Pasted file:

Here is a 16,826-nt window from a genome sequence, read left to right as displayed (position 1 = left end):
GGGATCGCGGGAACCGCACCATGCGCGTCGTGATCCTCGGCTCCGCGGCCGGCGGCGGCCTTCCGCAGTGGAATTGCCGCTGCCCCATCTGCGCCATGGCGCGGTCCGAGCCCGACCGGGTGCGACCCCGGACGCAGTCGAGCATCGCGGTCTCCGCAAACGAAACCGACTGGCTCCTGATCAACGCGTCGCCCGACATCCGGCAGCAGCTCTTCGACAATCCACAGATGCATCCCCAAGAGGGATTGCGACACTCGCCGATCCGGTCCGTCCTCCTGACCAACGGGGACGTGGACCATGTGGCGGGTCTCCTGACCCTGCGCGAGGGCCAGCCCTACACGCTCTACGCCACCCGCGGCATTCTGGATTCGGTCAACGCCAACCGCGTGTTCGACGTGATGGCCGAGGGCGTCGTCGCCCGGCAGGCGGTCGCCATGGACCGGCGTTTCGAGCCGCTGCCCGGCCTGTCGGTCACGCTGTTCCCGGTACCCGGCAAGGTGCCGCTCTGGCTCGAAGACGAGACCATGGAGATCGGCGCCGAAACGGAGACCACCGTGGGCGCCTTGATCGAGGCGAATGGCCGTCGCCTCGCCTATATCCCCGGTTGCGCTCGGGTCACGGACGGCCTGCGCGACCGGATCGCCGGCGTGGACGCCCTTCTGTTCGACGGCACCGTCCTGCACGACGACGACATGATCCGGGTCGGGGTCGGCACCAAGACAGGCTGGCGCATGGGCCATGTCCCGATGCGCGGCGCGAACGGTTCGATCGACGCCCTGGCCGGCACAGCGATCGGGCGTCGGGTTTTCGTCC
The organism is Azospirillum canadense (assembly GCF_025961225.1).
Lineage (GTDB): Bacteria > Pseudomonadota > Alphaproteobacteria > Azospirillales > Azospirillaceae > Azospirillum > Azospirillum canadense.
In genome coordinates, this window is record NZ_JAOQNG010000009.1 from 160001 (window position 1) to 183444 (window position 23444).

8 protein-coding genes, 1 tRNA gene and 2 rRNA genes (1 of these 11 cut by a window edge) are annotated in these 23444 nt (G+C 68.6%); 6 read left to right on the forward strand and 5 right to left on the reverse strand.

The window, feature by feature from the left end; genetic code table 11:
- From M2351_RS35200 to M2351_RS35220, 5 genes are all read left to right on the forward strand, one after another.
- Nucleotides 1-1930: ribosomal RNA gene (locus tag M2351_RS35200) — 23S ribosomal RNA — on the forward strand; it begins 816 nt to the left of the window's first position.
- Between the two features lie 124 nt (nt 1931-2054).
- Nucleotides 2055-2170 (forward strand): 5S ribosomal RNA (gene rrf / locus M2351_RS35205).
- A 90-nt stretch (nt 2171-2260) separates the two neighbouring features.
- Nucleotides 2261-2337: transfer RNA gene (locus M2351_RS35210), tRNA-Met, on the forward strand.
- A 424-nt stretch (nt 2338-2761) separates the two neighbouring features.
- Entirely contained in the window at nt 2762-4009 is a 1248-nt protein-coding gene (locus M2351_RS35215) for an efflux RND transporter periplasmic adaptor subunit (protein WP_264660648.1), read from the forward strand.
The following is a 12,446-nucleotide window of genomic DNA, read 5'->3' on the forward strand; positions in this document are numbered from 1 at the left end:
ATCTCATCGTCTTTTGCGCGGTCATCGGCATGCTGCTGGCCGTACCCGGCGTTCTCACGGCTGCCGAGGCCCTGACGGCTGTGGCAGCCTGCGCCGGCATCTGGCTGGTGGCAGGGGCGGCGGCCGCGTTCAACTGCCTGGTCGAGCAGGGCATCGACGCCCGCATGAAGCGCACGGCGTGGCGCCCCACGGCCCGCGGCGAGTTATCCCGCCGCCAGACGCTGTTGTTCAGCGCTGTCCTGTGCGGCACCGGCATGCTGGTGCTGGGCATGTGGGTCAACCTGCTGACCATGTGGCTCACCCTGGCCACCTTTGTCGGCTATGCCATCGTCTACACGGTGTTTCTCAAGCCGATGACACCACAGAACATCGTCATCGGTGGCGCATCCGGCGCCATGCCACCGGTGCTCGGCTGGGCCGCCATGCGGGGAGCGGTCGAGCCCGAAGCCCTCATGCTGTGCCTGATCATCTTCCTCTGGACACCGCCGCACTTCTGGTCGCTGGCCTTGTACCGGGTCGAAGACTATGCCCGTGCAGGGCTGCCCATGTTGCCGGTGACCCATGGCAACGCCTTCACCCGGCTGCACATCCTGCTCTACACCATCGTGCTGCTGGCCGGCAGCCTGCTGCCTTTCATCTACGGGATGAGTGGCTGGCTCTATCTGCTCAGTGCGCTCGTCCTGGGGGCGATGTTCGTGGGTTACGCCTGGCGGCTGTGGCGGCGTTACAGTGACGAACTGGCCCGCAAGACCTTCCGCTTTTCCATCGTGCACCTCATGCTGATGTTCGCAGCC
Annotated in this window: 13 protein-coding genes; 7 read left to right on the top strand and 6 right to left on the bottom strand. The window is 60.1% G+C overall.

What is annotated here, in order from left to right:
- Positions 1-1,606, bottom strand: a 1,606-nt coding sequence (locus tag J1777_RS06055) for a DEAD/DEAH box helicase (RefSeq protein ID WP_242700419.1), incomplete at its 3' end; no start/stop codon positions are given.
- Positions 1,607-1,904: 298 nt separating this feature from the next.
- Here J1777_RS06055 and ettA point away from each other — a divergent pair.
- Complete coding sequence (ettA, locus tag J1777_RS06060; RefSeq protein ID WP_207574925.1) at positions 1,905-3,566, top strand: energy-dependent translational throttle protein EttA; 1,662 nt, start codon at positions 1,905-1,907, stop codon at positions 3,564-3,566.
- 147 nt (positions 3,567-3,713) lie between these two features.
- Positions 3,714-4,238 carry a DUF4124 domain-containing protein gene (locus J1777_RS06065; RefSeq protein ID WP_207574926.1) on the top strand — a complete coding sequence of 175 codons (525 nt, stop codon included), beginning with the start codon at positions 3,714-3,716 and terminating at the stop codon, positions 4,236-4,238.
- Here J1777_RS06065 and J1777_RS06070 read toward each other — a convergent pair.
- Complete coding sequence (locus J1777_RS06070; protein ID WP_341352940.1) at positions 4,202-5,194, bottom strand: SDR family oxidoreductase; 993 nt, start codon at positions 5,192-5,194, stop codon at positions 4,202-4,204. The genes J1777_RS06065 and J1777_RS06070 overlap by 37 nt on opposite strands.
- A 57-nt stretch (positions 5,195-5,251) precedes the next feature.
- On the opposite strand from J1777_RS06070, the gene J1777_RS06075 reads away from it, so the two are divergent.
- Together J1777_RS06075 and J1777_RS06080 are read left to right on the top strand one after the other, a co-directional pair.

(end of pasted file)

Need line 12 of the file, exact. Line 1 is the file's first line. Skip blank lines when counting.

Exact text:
- A 90-nt stretch (nt 2171-2260) separates the two neighbouring features.